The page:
Submitted to: Annual Meeting Canadian Society of Microbiologists
Publication Type: Abstract only
Publication Acceptance Date: 6/15/2005
Publication Date: N/A
Citation: Interpretive Summary:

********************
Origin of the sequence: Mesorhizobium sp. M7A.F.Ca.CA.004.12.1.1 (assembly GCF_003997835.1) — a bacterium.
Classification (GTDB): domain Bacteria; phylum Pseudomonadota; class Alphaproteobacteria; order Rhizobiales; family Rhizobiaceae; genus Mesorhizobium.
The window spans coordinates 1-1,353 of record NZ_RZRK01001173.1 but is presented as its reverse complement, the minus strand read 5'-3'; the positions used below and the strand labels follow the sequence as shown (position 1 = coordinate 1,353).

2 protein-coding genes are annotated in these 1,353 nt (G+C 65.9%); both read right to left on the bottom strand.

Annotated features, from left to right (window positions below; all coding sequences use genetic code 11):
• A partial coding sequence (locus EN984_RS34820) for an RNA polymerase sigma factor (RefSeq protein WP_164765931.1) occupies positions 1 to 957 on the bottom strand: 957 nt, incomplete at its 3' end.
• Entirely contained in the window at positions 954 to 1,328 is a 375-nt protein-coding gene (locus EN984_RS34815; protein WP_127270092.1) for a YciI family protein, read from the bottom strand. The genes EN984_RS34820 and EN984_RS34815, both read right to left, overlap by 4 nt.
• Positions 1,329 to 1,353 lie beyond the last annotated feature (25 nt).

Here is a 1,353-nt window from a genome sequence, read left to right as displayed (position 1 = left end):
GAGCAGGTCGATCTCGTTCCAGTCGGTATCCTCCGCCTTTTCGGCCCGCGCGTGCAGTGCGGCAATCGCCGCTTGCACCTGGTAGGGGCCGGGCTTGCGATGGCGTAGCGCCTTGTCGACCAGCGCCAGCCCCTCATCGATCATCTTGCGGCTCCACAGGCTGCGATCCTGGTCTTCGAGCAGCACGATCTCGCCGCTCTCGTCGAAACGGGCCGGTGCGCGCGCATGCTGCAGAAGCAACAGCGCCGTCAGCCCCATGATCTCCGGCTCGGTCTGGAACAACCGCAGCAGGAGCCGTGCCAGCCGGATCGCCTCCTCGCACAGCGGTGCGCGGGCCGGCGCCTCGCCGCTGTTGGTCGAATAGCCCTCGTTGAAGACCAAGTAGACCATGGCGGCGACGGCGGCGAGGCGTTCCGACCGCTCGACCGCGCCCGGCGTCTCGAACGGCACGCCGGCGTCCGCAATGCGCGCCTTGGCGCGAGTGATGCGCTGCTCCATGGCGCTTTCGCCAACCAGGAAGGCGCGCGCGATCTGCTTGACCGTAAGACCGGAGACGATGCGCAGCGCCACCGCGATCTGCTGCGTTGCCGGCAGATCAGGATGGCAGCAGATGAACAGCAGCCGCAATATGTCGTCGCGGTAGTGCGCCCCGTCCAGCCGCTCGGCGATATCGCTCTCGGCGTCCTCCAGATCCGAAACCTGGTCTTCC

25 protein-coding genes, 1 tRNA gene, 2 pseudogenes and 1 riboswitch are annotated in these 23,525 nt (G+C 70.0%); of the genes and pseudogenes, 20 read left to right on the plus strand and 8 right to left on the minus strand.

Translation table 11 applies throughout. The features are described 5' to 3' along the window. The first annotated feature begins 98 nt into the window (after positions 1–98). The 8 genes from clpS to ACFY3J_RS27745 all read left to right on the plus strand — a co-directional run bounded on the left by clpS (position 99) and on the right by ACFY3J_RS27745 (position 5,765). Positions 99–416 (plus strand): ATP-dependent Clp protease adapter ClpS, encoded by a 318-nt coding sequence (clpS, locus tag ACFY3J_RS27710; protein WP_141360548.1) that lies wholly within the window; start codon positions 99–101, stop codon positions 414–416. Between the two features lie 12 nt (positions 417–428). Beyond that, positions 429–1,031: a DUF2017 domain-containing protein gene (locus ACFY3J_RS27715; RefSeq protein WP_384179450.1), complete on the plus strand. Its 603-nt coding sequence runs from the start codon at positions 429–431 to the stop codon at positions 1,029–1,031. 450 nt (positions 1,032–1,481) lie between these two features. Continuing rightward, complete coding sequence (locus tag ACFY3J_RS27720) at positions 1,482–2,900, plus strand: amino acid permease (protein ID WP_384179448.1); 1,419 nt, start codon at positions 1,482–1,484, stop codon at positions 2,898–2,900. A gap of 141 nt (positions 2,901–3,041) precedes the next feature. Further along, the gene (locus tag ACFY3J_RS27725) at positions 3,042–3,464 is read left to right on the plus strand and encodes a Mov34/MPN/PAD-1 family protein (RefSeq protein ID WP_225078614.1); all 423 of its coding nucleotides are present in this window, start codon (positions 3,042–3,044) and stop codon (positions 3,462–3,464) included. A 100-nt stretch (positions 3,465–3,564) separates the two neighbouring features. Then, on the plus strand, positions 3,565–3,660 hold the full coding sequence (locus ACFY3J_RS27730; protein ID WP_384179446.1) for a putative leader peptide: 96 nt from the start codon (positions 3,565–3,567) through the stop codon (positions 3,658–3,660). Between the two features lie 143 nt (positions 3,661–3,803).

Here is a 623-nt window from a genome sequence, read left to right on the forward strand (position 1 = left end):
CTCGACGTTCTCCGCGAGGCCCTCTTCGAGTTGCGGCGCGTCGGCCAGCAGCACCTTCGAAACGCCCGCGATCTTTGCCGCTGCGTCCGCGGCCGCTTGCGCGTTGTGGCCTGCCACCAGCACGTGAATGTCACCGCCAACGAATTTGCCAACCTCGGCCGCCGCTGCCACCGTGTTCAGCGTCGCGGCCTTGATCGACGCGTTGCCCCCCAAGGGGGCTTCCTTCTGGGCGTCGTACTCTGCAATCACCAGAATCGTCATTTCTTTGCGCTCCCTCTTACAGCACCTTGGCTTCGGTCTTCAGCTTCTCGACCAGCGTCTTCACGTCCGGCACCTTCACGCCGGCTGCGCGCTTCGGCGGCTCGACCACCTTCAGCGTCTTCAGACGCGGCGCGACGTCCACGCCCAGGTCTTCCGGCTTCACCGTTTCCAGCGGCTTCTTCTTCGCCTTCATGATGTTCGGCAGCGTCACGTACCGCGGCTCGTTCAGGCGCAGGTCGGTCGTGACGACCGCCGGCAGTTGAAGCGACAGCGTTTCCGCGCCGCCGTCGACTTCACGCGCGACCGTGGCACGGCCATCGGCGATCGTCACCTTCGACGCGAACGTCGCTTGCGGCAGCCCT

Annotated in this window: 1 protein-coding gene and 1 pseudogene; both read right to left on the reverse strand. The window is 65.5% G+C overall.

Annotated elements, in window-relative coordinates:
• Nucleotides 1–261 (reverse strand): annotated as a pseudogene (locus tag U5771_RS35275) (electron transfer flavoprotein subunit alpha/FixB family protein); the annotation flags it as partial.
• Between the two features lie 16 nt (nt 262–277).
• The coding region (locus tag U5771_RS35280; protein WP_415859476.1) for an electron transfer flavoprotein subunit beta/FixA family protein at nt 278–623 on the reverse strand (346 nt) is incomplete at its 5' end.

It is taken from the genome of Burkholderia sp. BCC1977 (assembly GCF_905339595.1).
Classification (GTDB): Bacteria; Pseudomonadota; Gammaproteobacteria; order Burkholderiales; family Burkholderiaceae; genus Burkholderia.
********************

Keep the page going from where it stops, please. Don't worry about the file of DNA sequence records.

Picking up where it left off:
Technical Abstract: Biological control of soilborne pathogens by 2,4-diacetylphloroglucinol (DAPG)-producing isolates of Pseudomonas fluorescens (rhizobacteria) offers a sustainable means of controlling root diseases, but efficacy of the isolates is subject to environmental factors. Our laboratory is identifying host traits that govern interactions with rhizobacteria, with the view to improving biological control in the field. We measured populations of two isolates of P. fluorescens on soil-grown roots of 28 cultivars of Triticum aestivum L. (hexaploid wheat). Isolate Q8r1-96 persisted in the rhizosphere of most cultivars longer than isolate Q2-87, but certain cultivars supported high populations of both isolates, whereas others supported low populations of both. Differential rhizosphere colonization was not due to differences in aggressiveness, as both Q8r1-96 and Q2-87 rapidly colonized wheat roots within four days of seed inoculation. Using three cultivars representing each colonization phenotype, we examined the relationship between cultivar and bacterial isolate in accumulation of DAPG, a pathogen-suppressive polyketide metabolite known to exert phytotoxic effects. Accumulation of DAPG was higher on roots colonized with Q8r1-96, compared to Q2-87, four days after seed inoculation and growth in Petri plates. These results were consistent with the relative production of DAPG by the isolates in culture. However, DAPG production by Q8r1-96 was much greater than Q2-87 on cv. Tara, whereas no difference was observed on cv. Buchanan. The accumulation patterns could not be attributed to differences in rhizoplane population densities, or to the greater root surface area of Tara. Our findings indicate that DAPG accumulation in the wheat rhizosphere is independent of population density, but dependent on an interaction between host and bacterial genotypes. Progress in identifying the host determinants of differential accumulation using micorarrays and other approaches will be presented.